Mentions: The words used by Nicolaus Steno to make his point could be taken as an introductory sentence to describe the magnitude of the problem in dealing with the anatomy of the brain, not only due to the complexity of its organization, but also because our knowledge of the brain is far from complete. The central nervous system works as a whole (Figure 1), and it is well established that the principles of structural design (spatial distribution, number and types of neurons, and synapses per volume, etc.) differ considerably in the different parts of the nervous system, as well as between species and strains. There is also considerable variation associated with age. Indeed, the early postnatal brain is structurally and functionally different from adolescent, young adult and older brain (Jacobs and Scheibel, 1993; Kolb et al., 1998; Marner et al., 2003; Stark et al., 2007; Feldmeyer and Radnikow, 2009; Workman et al., 2013; Luebke et al., 2015). Moreover, there is great interindividual variability in brain size, cortical thickness, number of cells, differences in dendritic trees, etc. (Jacobs et al., 1993; Uylings et al., 2005; Caspers et al., 2006; DeFelipe, 2011), as well as gender differences in multiple regions of the brain (Jacobs et al., 1993; Cahill, 2006; Alonso-Nanclares et al., 2008; Jazin and Cahill, 2010; Luders and Toga, 2010; Semaan and Kauffman, 2010). Therefore, the data obtained in one structure will not necessarily be applicable to another and thus, molecular, genetic and anatomical patterns must be examined separately in particular regions, species and strains, and for different ages and genders. When considering the magnitude of the problem further, solely from the neuroanatomical point of view, we must bear in mind the following considerations. Bota et al. (2003) suggests that in the mammalian central nervous system there are around 500–1000 different gray matter regions (e.g., the retina, dorsal lateral geniculate nucleus, and primary visual cortex); 2500–5000 neuron classes (e.g., retinal photoreceptors, bipolar cells, and ganglion cells); and 25,000–100,000 macroconnections between neuron classes (e.g., from retinal ganglion cells to dorsal lateral geniculate). The neuroanatomical information currently available in the literature provides data about 10% of all the possible long-range projections between the roughly 500 brain regions identified in the rat (Bota and Swanson, 2007). In addition, the vast majority of these studies only provide a qualitative vision of the projections. Thus, we are very far from obtaining a quantitative connectome map. In fact, we do not yet even have a complete map, let alone a quantitative one. For example, since the seminal study of Felleman and Van Essen (1991) of the cortical projections to areas V1, V2 and V4 in the primate cerebral cortex, there has been a major increase in the number of areas reported to project to these areas (see e.g., Markov et al., 2011). As we will see below, this problem is several orders of magnitude higher when we consider the information available using electron microscopy and indeed there is virtually no quantitative electron microscopy data.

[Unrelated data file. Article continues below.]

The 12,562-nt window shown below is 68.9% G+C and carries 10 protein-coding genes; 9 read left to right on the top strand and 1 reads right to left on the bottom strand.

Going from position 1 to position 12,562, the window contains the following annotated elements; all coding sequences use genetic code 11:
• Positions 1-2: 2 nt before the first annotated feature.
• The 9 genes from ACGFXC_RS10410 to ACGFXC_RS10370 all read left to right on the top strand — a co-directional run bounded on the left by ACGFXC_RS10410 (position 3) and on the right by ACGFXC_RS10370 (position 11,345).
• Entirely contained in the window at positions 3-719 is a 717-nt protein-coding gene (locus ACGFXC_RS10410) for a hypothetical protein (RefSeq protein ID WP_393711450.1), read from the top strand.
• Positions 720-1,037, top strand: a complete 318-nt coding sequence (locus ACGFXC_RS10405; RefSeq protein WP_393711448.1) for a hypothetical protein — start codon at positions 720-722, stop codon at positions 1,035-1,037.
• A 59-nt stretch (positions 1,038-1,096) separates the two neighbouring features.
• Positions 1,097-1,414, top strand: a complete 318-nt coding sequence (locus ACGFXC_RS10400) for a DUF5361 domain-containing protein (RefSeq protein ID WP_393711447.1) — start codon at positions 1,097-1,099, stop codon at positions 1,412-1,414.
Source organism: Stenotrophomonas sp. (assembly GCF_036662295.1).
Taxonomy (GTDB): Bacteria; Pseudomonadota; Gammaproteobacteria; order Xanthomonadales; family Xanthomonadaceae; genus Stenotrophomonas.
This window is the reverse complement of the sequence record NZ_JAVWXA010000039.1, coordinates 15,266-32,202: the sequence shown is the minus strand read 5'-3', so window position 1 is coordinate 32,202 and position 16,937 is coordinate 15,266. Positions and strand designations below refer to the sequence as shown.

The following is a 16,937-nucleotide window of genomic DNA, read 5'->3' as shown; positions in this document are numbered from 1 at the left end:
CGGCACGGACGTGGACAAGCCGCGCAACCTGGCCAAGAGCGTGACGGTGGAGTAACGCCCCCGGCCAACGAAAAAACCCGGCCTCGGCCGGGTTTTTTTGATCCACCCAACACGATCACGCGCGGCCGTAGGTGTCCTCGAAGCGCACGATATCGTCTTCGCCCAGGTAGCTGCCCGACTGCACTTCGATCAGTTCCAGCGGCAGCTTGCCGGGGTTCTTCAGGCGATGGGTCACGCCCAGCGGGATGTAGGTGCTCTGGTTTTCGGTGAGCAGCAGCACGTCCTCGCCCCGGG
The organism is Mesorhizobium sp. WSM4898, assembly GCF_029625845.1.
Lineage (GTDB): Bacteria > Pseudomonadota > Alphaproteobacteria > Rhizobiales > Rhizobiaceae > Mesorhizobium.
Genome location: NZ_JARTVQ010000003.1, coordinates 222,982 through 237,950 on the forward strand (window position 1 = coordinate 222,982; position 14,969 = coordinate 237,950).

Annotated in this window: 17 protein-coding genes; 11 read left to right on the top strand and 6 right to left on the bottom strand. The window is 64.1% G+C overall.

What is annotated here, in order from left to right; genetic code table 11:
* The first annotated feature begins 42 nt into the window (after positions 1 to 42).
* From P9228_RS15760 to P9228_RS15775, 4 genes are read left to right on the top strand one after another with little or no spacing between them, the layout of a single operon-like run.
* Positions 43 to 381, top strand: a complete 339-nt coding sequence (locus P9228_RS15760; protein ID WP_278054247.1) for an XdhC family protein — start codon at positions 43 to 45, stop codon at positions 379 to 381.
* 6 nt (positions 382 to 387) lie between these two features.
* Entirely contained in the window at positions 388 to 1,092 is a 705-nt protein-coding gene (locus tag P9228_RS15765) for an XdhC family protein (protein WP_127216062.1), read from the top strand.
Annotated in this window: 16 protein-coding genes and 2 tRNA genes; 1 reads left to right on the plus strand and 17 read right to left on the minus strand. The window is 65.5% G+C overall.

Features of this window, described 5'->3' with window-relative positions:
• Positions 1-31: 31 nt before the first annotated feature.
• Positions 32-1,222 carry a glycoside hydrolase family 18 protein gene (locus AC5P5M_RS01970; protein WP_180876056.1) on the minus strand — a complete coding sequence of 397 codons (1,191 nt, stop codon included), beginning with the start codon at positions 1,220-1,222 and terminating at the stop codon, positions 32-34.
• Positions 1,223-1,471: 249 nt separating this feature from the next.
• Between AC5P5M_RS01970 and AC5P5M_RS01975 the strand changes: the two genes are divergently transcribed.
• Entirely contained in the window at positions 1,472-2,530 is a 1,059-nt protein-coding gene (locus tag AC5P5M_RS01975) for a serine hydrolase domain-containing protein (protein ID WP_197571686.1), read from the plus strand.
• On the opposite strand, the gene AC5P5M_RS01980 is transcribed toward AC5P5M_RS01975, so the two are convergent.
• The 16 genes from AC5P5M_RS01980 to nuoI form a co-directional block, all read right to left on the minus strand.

Bottom Line: Over the years the field of neuroanatomy has evolved considerably but unraveling the extraordinary structural and functional complexity of the brain seems to be an unattainable goal, partly due to the fact that it is only possible to obtain an imprecise connection matrix of the brain.The reasons why reaching such a goal appears almost impossible to date is discussed here, together with suggestions of how we could overcome this anatomical problem by establishing new methodologies to study the brain and by promoting interdisciplinary collaboration.Generating a realistic computational model seems to be the solution rather than attempting to fully reconstruct the whole brain or a particular brain region.